Books

Crazy nannies and missing children: the latest crime fiction reviewed

7 September 2019 9:00 am

Madeline Stevens’s debut thriller, Devotion (Faber, £12.99), might more appropriately have been titled ‘Desire’. It’s a riff on that old…

The elegance and humour of Neville Cardus

7 September 2019 9:00 am

As a fully paid-up, old-school cricket tragic, I astound myself that I have read almost no Neville Cardus. How can…

In praise of Thomas Graham, unsung hero of the Peninsular War

7 September 2019 9:00 am

Why does a man join the army? The answer was probably more obvious in the 18th century than now, but…

It takes a former drug dealer to explain the global narcotics scene

7 September 2019 9:00 am

In the early 2000s, Yekaterinburg was in the grip of a major heroin problem. For Yevgeny Roizman, ‘Russia’s vigilante king’,…

The Dambusters raid was great theatre — but almost entirely pointless

7 September 2019 9:00 am

The great bomber pilot Guy Gibson had a black labrador with a racist name. This shouldn’t matter, except Gibson loved…

Carry on up the Zambezi

7 September 2019 9:00 am

I loved this book so much I was appalled. Why, when bookshops are stacked full of memoirs by authors who…

Did Christianity make the western mind — or was it the other way round?

31 August 2019 9:00 am

As Christianity became more organised and hierarchical, it grew increasingly hostile to both mysticism and empirical science, says Jonathan Sumption

Released by Decca in 1966, Tom Jones’s third album was changed for the US market, as the nuclear explosion on the cover was considered too alarming

When Decca records were part of everyday life

31 August 2019 9:00 am

In 1929 in America, Dashiell Hammett published his debut hardboiled novel Red Harvest, over in Paris Buñuel and Dalí began…

Shot of a focused young man cleaning the surface of a table with cleaning equipment at home during the day

Taking pride in household chores really can ease depression

31 August 2019 9:00 am

There are many books about what it’s like to live with mental illness and the aftermath of child sexual abuse.…

Niall Griffiths. Credit: Toril Brancher

Something in the air: Broken Ghost, by Niall Griffiths, reviewed

31 August 2019 9:00 am

Broken Ghost begins in the aftermath of a rave on the shores of a mountain lake above Aberystwyth, with three…

Sympathy for literature’s least heroic characters

31 August 2019 9:00 am

Whether we see the primary cause as being postmodernism (for decades we’ve been told that our master narratives no longer…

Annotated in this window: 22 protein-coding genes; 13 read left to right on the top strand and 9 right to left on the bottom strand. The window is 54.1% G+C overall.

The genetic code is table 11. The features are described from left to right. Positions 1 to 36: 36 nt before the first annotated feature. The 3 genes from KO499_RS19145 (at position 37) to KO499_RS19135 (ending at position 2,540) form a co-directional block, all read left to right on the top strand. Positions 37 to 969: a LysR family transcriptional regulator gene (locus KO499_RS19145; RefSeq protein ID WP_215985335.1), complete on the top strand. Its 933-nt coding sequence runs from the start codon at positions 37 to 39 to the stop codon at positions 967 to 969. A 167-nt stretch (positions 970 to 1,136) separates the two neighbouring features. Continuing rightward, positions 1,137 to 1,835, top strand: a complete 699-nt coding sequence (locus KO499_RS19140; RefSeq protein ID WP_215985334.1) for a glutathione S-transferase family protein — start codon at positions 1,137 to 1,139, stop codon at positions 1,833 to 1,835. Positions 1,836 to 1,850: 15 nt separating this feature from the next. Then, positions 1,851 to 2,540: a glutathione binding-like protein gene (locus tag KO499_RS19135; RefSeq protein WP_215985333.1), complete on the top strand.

General de Gaulle says ‘Non’. Credit: Getty Images

When the Grand Design met ‘le Grand Non’: Britain in the early 1960s

31 August 2019 9:00 am

Peter Hennessy is a national treasure. He is driven by a romantic, almost sensual, fascination with British history, culture, and…

Georges Simenon, photographed in the Navigli district of Milan in the 1950s

If only Georges Simenon had been a bit more like Maigret

31 August 2019 9:00 am

Ian Thomson pays tribute to Maigret’s creator on the 30th anniversary of his death

George Orwell. Credit: Getty Images

Novel explosives of the Cold War

24 August 2019 9:00 am

Humour, satire, drama and poetry proved explosive weapons in the fight against Stalinism, says Nicholas Shakespeare

A Rohingya woman in an IDP camp in 2012

We should all share the blame for the Rohingya tragedy

24 August 2019 9:00 am

My local shop in Yangon was owned by a retired army officer and his wife and guarded by their handsome…

Credit: Getty Images

From bitter loss to sweet relief: baking as therapy

24 August 2019 9:00 am

This is a gentle, lovely book. It will, I’m sure, appeal to many an aspiring cook and baker, and should…

Henry Tilney, a younger son and beneficed clergyman, defies his father in a scene from Jane Austen’s Northanger Abbey

A single man of no fortune must be in want of a job: younger sons in Jane Austen’s England

24 August 2019 9:00 am

Readers of Jane Austen gain a clear idea of the task facing the daughters of gentlemen. They need to secure…

: Church of St Mary the Virgin, Brent Pelham — Christopher Hadley’s Hertfordshire village

Spicing up local history —with a giant, a dragon and an ancient yew

24 August 2019 9:00 am

How interesting is local history? The history of my Cotswold village — recently celebrating the centenary of the Armistice with…

Lara Maiklem mudlarking.

The treasures to be found mudlarking by the Thames

24 August 2019 9:00 am

The 1950 B-film The Mudlark tells of an urchin who ekes out an unpleasant existence scavenging the slimy Thames foreshore.…

Alistair Moffat imagines St Cuthbert’s death, in the bleak midwinter, on a lonely, inhospitable island

Can’t anyone travel for fun any more?

24 August 2019 9:00 am

There was a time when travel writers would set off with a spring in their step: Coleridge knocking the bristles…

Deborah Levy

A hazardous crossing: The Man Who Saw Everything, by Deborah Levy, reviewed

24 August 2019 9:00 am

Serious readers and serious writers have a contract with each other,’ Deborah Levy once wrote. ‘We live through the same…

Migration in Europe is the ripple effect of the second world war

17 August 2019 9:00 am

Waves of migration in Europe are nothing new. The continent has been on the move since 1945, says Kapka Kassabova

Popular medical non-fiction will soon have covered every human body part

17 August 2019 9:00 am

Nobody warns you when you start medical school that your career decisions have only just begun. Up to a decade…

Pity poor Candace Bushnell, still flogging Sex and the City at 60

17 August 2019 9:00 am

On paper, Candace Bushnell and the medieval warlord El Cid don’t have a lot in common. The first made a…

A novel take on the Western: Inland, by Téa Obreht, reviewed

17 August 2019 9:00 am

Téa Obreht’s second novel is an expansive and ambitious subversion of Western tropes, set in fin de siècle America. We…